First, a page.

Summer is a season for people to connect with family and friends, stay active and feel good. And mobile has created opportunities to stay connected beyond the moments we share in person. On Facebook, we saw that 92% of Summer-related conversations in the US took place on mobile in 2016—that’s 12.38x more conversation on mobile than on desktop.
With mobile as our constant companion, it’s more important than ever to connect with people on the go. Check-in locations can offer a glimpse into the ways people stay active and engaged during the season.
You’re going about your day, maybe feeling a little hungry. Suddenly it strikes—the crave! You need that taco, burger or french fry, and you need it now. So you whip out your smartphone to check out the closest fast food joint. Craving your favorite food might not be a new feeling, but the way you act on it? That’s changing, thanks in large part to mobile. Read more
Many of this month’s Topics to Watch celebrate cultural diversity in the US—particularly in the diversity of its cuisine. With foodies getting creative and street food entering home kitchens, we’re seeing exotic staples grow up or take a turn to the experimental. So we’re excited about this month’s mouth-watering search for the next big thing in creative and product development, as passion for international foods takes hold over feeds (and feeding).
Time and again we’ve uncovered folks drawn to the warm embrace of the past, as what’s old has become new. In the US, the trend of nostalgia has taken a turn to the really, really, really old—ancient, in fact—as we see a continued yearning for simpler times and faith in simpler remedies. So in our continued search for the next big thing in creative and product development, we’re looking back, way back. But first, a swift glance to the future and computers.
DIY reigns supreme in this edition of Topics to Watch, with people putting new spins on old things. From experimenting in biology labs to repurposing photos and practicing a stitching technique, Americans are turning to Facebook to share their favorite projects—you might just say this is the best collection of DIY “in the history of the internet.”
We recommend brands use the charts below list to fuel everything from product development to creative.
In this latest edition of Topics to Watch, we see that “the next big thing” doesn’t always have to be a new product or idea. Each topic offers a big-picture view of what people are talking about to fuel everything from product development to creative.
People are satisfying intellectual and artistic curiosity with a fresh look at familiar traditions and faraway places. April’s Topics to Watch provides a big-picture view of what people are talking about and may help you uncover “the next big thing” to fuel everything from product development to creative.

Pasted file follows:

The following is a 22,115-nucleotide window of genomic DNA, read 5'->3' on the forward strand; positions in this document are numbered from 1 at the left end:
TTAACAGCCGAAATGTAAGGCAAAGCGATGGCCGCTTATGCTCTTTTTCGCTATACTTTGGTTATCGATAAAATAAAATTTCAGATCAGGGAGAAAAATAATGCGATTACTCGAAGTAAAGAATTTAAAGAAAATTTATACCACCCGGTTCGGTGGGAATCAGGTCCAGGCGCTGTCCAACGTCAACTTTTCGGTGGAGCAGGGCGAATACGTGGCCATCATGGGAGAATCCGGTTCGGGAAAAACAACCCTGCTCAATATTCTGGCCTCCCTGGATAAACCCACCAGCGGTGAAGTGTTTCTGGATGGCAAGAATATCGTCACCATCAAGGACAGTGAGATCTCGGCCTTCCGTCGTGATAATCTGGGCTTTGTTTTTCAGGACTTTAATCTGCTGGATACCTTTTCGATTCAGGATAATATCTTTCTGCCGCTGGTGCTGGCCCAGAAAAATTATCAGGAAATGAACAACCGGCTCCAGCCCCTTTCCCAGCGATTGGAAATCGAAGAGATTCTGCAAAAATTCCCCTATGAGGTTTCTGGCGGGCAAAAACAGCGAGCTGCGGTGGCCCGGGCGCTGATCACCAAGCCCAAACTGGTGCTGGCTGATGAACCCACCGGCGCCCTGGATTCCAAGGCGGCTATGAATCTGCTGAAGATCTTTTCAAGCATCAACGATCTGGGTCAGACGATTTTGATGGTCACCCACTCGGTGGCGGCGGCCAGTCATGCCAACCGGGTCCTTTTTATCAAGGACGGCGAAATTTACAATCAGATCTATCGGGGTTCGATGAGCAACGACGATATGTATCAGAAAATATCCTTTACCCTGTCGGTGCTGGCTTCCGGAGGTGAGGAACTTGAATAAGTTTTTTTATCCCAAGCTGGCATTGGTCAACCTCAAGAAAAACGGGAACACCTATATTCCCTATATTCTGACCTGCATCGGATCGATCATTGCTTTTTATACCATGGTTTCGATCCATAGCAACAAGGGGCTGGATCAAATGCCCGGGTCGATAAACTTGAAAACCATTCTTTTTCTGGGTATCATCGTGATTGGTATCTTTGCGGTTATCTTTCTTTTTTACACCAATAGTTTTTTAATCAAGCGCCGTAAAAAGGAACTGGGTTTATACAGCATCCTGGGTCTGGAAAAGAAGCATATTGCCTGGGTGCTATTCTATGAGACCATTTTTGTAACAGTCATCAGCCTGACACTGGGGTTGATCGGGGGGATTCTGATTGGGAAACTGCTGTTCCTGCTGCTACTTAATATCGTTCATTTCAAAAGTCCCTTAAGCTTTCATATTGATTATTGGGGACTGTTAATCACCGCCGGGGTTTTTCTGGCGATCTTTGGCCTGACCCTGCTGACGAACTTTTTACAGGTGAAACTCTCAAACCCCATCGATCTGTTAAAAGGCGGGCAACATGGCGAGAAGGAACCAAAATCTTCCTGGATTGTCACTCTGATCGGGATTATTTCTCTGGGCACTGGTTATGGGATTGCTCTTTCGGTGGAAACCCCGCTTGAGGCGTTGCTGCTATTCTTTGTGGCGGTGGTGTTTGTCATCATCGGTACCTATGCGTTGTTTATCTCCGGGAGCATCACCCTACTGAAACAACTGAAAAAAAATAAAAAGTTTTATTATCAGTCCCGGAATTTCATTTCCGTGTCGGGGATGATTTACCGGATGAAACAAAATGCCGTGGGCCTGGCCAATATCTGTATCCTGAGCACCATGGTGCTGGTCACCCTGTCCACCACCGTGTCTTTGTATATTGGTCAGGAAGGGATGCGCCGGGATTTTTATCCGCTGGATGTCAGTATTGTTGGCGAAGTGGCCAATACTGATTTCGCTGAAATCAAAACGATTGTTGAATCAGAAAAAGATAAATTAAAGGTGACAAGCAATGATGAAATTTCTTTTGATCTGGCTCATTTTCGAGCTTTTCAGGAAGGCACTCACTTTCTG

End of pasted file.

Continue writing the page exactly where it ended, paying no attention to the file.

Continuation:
Social network usage among Internet users is higher in Indonesia than in any country in Southeast Asia, and Facebook is cited as being one of the country’s most popular social networks.1
We wanted to understand what this meant for a key segment of people in Indonesia: women ages 18–45. As a sister study to Portraits of Women on Facebook in Thailand, Facebook IQ commissioned TNS to conduct a study of the unique role Facebook plays in the lives of these women as they mark key life milestones. Read more
When it comes to digital campaigns, advertisers tend to lead with “Buy Now” messaging. But is the traditional direct-response approach the most effective way to reach people on digital? Not necessarily. Advertisers are beginning to evolve how they approach their digital marketing strategies, embracing techniques—like storytelling—that have been used successfully in driving business results on other channels (TV, print, email, search, etc.).
People have a growing appetite for creating, posting and interacting with video online, especially on mobile. Facebook, for instance, averages more than 3 billion video views per day—more than 65% of which happen on mobile. With just the swipe of a thumb, people have not only the power to control what content and advertising they view but also the power to decide how much attention they pay to that content. This environment of on-demand video consumption on mobile is compelling marketers to create impactful videos that deliver value. While the paradigm of content consumption has changed, marketers’ objectives have not.
As a step to better understand if video ads are changing people’s brand perceptions and purchase behaviors, the Facebook Marketing Science team commissioned Nielsen to analyze how Facebook video ads move brand metrics (Ad Recall, Brand Awareness and Purchase Consideration) in its BrandEffect database. What we learned is that every part of a video view—from initial impression to a complete view and everything in between—drives value.